This article was last reviewed and updated on October 31, 2018
by Emily Goebel, MD FRCPC
The vulva is the external part of the female genital tract. It forms the opening of the vagina and includes the mons pubis, labia majora, labia minora and clitoris. The vulva is made of skin. The surface of the skin is called the epidermis and is made up of squamous cells. The tissue beneath the epidermis is called the dermis, it contains blood vessels and connective tissue.
Condyloma acuminatum is a common, non-cancerous (benign) condition that is sexually transmitted. This condition develops in the vulva when the squamous cells become infected with a virus known as human papillomavirus (HPV). Condyloma acuminatum is also known as a genital wart.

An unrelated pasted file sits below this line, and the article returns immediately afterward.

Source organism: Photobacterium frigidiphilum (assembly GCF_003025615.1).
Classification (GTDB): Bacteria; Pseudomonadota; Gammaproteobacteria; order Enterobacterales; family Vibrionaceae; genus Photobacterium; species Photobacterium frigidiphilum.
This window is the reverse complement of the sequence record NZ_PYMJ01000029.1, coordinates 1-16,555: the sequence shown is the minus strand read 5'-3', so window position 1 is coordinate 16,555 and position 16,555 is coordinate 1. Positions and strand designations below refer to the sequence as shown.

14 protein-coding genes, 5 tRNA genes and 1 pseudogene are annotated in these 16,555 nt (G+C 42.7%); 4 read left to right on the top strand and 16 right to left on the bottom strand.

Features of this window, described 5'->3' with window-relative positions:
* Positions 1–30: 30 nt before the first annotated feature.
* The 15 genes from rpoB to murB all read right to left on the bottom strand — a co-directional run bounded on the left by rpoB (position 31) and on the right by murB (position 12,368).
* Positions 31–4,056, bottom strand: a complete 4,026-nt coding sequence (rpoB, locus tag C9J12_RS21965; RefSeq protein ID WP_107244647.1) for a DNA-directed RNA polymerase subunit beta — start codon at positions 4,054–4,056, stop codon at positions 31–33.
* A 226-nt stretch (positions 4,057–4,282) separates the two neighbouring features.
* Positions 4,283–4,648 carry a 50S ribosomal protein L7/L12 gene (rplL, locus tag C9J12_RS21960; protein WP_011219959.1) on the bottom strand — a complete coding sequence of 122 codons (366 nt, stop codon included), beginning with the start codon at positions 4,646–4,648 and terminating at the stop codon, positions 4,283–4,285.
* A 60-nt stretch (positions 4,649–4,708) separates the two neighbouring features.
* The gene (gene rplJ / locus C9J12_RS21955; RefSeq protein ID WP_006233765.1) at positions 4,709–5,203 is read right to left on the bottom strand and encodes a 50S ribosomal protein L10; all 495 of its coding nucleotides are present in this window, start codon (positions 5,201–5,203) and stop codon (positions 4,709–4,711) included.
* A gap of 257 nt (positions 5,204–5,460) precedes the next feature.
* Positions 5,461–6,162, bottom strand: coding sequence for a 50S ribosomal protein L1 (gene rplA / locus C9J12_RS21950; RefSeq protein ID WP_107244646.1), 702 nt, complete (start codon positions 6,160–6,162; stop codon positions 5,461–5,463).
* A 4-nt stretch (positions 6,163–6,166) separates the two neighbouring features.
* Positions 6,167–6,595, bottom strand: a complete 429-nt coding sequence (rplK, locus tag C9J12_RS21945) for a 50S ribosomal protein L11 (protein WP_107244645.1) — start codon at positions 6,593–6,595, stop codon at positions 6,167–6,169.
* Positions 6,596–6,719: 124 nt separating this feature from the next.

The HPV virus associated with condyloma acuminatum is a low risk type of HPV. The infected cells are much larger than normal squamous cells and pathologists call them koilocytes.
Why is this important? Condyloma acuminatum is not associated with an increased risk for cancer.
The diagnosis of condyloma acuminatum is usually made after a small sample of tissue is removed in a procedure called a biopsy. Condyloma acuminatum can grow back after surgery and there can be more than one, so multiple surgical procedures may be required.